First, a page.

Child poverty

Being born into poverty reduces a child's chances for a brighter future

Children still die because their parents cannot get the treatment they need, or afford enough food to keep them healthy. And in the UK, 1.6 million children are living in severe poverty. Being born into a poor family dramatically reduces a child’s chances of a brighter future. This must change.

More than 8 million children died last year, most from preventable conditions and diseases. Almost all of these child deaths take place in developing countries, and within these countries children from the poorest backgrounds are least likely to survive. That’s wrong.

Our research has shown that even relatively poor countries like Bolivia and Ghana have reduced the numbers of children dying. They’ve done this by focusing resources on helping the poorest and most disadvantaged people.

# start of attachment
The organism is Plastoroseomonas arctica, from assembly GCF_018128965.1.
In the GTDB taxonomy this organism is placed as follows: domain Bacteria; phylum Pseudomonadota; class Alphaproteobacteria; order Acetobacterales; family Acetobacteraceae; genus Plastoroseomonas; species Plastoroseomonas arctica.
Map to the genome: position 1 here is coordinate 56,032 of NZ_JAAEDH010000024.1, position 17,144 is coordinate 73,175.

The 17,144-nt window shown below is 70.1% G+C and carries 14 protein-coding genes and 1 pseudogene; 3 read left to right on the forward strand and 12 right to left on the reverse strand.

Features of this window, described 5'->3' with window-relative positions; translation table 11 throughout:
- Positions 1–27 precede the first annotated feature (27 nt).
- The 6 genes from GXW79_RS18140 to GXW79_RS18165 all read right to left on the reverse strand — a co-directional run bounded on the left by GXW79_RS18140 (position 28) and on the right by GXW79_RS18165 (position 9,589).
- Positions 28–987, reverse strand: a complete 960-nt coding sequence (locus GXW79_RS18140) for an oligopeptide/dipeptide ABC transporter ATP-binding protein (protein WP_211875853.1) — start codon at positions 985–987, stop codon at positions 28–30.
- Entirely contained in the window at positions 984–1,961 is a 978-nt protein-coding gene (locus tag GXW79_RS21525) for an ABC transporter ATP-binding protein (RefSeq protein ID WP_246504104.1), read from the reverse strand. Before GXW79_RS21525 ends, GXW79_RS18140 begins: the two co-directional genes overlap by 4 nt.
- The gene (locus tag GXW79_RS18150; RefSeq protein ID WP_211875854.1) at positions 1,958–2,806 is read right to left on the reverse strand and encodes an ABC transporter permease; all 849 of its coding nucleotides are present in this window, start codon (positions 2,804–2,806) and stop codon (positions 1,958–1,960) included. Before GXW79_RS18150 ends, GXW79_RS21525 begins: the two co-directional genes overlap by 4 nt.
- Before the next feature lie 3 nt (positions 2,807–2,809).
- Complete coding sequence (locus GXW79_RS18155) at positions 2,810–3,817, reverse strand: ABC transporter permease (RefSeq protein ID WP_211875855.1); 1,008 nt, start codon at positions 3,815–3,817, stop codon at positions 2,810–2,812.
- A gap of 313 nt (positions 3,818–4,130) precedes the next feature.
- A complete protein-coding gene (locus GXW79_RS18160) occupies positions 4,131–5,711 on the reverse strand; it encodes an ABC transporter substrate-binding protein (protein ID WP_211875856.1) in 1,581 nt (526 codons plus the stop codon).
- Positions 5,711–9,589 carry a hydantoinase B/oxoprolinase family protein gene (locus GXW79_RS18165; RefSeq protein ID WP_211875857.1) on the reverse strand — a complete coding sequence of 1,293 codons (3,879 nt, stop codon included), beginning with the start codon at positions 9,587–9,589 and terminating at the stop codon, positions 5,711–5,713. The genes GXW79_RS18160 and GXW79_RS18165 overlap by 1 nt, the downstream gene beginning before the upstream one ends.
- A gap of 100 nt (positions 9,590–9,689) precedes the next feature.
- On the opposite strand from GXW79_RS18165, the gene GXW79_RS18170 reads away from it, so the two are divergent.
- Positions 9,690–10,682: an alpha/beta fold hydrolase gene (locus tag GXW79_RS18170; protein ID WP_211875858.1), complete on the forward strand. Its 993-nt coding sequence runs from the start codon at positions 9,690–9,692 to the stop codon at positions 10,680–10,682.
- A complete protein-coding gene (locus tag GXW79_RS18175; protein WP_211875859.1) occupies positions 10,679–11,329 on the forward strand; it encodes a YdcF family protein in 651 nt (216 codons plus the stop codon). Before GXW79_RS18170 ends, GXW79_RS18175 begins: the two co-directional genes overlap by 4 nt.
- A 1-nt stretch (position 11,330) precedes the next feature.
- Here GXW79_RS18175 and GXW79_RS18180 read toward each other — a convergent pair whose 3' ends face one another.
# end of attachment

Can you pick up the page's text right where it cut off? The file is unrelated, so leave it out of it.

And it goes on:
Countries making slow or no progress on reducing the number of children dying tend to have greater disparities between the richest and poorest people living there. This shows that the approach a government takes – not its resources – is most important in reducing child mortality.

Video: Aftin's story —  growing up hungry and poor in Kenya  

Aftin, 12, lives in El Wak, in Northeastern Kenya. Rising food prices and the downturn in the economy have made it impossible for Aftin's parents to provide enough food for him to eat.

Giving families a fair chance at life is critical. Governments need to focus on helping disadvantaged groups in their country and adopt an explicit goal of universal access to good-quality essential services, such as free healthcare.

Find out more

Read A Fair Chance at Life

Watch our video: How to Save 9 Million Children's Lives a Year... in 2 mins

Blog: Addressing the inequalities of child survival

Guardian article: Fairer spending could save 4 million children by 2020